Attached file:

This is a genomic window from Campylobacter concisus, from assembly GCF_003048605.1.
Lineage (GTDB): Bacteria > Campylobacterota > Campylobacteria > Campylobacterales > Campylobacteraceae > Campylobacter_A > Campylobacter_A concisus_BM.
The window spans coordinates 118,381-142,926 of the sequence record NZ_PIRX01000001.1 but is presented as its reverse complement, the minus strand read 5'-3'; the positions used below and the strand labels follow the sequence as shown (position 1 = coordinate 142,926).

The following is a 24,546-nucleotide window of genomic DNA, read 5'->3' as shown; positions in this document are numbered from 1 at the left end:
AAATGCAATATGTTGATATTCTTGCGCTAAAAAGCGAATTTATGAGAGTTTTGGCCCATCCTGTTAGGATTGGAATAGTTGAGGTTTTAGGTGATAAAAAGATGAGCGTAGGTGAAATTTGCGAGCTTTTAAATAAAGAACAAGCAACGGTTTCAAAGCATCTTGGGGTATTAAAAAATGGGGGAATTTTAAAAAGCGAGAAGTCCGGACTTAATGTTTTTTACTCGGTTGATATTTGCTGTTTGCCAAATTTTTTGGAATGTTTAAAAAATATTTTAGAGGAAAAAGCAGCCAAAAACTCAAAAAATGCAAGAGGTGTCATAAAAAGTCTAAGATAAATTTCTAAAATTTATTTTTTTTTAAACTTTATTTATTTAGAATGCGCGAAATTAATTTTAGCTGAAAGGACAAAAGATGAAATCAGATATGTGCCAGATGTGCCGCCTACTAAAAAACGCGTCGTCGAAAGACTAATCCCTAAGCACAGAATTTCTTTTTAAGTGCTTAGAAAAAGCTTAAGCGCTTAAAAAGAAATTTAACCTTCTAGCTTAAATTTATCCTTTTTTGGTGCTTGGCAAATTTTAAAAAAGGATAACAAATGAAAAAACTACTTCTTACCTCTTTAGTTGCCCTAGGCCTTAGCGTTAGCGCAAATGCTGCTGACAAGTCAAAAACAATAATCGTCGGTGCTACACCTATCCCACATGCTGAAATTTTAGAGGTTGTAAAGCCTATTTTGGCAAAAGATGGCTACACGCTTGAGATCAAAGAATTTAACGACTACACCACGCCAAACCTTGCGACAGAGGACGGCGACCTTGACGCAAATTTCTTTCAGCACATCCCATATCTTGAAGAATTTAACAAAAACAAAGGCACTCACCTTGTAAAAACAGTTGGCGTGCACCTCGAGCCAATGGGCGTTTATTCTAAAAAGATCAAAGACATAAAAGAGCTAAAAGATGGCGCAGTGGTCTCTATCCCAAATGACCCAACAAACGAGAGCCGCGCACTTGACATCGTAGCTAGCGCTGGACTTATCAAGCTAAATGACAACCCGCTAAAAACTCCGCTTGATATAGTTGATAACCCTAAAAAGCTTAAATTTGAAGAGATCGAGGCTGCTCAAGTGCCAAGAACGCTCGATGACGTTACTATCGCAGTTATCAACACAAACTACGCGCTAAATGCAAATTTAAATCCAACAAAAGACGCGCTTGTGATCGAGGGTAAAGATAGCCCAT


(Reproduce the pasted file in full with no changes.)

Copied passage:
This is a genomic window from Campylobacter concisus, from assembly GCF_003048605.1.
Lineage (GTDB): Bacteria > Campylobacterota > Campylobacteria > Campylobacterales > Campylobacteraceae > Campylobacter_A > Campylobacter_A concisus_BM.
The window spans coordinates 118,381-142,926 of the sequence record NZ_PIRX01000001.1 but is presented as its reverse complement, the minus strand read 5'-3'; the positions used below and the strand labels follow the sequence as shown (position 1 = coordinate 142,926).

The following is a 24,546-nucleotide window of genomic DNA, read 5'->3' as shown; positions in this document are numbered from 1 at the left end:
AAATGCAATATGTTGATATTCTTGCGCTAAAAAGCGAATTTATGAGAGTTTTGGCCCATCCTGTTAGGATTGGAATAGTTGAGGTTTTAGGTGATAAAAAGATGAGCGTAGGTGAAATTTGCGAGCTTTTAAATAAAGAACAAGCAACGGTTTCAAAGCATCTTGGGGTATTAAAAAATGGGGGAATTTTAAAAAGCGAGAAGTCCGGACTTAATGTTTTTTACTCGGTTGATATTTGCTGTTTGCCAAATTTTTTGGAATGTTTAAAAAATATTTTAGAGGAAAAAGCAGCCAAAAACTCAAAAAATGCAAGAGGTGTCATAAAAAGTCTAAGATAAATTTCTAAAATTTATTTTTTTTTAAACTTTATTTATTTAGAATGCGCGAAATTAATTTTAGCTGAAAGGACAAAAGATGAAATCAGATATGTGCCAGATGTGCCGCCTACTAAAAAACGCGTCGTCGAAAGACTAATCCCTAAGCACAGAATTTCTTTTTAAGTGCTTAGAAAAAGCTTAAGCGCTTAAAAAGAAATTTAACCTTCTAGCTTAAATTTATCCTTTTTTGGTGCTTGGCAAATTTTAAAAAAGGATAACAAATGAAAAAACTACTTCTTACCTCTTTAGTTGCCCTAGGCCTTAGCGTTAGCGCAAATGCTGCTGACAAGTCAAAAACAATAATCGTCGGTGCTACACCTATCCCACATGCTGAAATTTTAGAGGTTGTAAAGCCTATTTTGGCAAAAGATGGCTACACGCTTGAGATCAAAGAATTTAACGACTACACCACGCCAAACCTTGCGACAGAGGACGGCGACCTTGACGCAAATTTCTTTCAGCACATCCCATATCTTGAAGAATTTAACAAAAACAAAGGCACTCACCTTGTAAAAACAGTTGGCGTGCACCTCGAGCCAATGGGCGTTTATTCTAAAAAGATCAAAGACATAAAAGAGCTAAAAGATGGCGCAGTGGTCTCTATCCCAAATGACCCAACAAACGAGAGCCGCGCACTTGACATCGTAGCTAGCGCTGGACTTATCAAGCTAAATGACAACCCGCTAAAAACTCCGCTTGATATAGTTGATAACCCTAAAAAGCTTAAATTTGAAGAGATCGAGGCTGCTCAAGTGCCAAGAACGCTCGATGACGTTACTATCGCAGTTATCAACACAAACTACGCGCTAAATGCAAATTTAAATCCAACAAAAGACGCGCTTGTGATCGAGGGTAAAGATAGCCCAT